Rhein on Energy and Climate

According to data released by the US National Oceanic and Atmospheric Administration, 2010 has been -jointly with 2005- the warmest year on earth since the middle of the 19th century, when reliable meteorological measurements first started.

In 2010,the global surface temperature was 0.6° above the average temperature of 14.5° during the 20th century, a big change for such a short time.

2010 also ends the warmest decade of recorded history and the highest level of C02 concentration in the atmosphere ever registered.

This piece of news was of no interest for the media. It was not reported in TV news or big-circulation newspapers. Indeed, 99. 9 percent of humanity have much more pressing concerns than registering an increase of global temperatures that only extremely fine instruments are able to measure ; and for those very few following climate issues it was really no surprise but only a confirmation of their expectations.

Global temperatures will continue to rise sharply as long as C02 emissions keep rising at breath-taking rates. We have to brace for such a development, at least during the next 10 years. Indeed, due to the economic growth engines in Asia, in particular China and India,the global economic output is expected to grow by more than 4 percent per year; and however hard Asian countries will try, the C02 intensity of their economic products will only fall very slowly.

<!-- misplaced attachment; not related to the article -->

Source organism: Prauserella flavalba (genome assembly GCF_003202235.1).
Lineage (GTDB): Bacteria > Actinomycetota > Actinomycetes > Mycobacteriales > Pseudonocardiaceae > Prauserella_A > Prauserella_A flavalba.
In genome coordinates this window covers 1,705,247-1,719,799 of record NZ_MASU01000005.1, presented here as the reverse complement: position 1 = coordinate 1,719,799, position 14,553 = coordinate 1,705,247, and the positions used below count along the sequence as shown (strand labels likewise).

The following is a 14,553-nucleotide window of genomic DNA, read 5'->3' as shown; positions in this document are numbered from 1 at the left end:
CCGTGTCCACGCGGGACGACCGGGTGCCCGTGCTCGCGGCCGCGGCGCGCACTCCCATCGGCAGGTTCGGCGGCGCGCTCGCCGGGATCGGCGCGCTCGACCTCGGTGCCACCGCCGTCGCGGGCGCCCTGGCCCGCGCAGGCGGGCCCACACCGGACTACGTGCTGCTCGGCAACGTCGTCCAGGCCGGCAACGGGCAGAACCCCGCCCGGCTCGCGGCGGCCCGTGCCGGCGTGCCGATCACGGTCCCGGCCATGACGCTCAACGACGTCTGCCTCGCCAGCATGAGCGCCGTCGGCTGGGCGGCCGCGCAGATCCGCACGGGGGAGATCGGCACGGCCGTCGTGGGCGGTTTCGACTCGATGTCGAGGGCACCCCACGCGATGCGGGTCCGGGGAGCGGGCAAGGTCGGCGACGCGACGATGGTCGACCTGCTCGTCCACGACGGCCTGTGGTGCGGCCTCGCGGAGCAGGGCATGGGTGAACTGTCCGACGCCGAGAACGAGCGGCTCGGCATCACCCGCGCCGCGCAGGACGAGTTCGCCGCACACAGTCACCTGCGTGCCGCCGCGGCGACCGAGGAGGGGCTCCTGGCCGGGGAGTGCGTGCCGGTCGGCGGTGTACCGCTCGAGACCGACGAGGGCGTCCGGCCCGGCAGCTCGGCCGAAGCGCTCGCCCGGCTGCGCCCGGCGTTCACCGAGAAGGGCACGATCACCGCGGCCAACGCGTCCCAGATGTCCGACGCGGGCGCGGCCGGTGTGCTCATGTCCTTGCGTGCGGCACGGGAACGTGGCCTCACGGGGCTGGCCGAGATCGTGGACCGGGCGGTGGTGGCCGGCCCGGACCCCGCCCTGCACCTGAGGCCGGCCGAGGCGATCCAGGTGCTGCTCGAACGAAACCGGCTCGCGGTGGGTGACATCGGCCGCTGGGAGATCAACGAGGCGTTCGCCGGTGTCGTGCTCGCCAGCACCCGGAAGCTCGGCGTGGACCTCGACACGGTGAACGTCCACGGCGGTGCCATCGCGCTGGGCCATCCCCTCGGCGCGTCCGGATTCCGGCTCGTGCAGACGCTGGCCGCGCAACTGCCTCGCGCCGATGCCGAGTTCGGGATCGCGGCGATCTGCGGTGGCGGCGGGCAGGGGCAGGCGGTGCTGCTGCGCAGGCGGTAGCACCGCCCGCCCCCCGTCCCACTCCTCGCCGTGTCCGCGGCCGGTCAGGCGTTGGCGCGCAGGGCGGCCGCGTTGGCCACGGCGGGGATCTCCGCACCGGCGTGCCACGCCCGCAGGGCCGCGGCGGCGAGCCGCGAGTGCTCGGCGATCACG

It therefore needs a lot of optimism to still believe that global C02 emissions will stabilise by 2020. To achieve that, humanity will have to radically change its life style and cease the race for producing and consuming ever more goods. Not even the EU, which is proud of its climate-policy record, is likely to raise its energy efficiency by a modest 20 percent until 2020, the target it had fixed in 2008. How then can we expect countries that have not even started taking serious climate-relevant action to dramatically slow down, let alone reduce their C02 output!

Brussels 14. 01. 11 Eberhard Rhein

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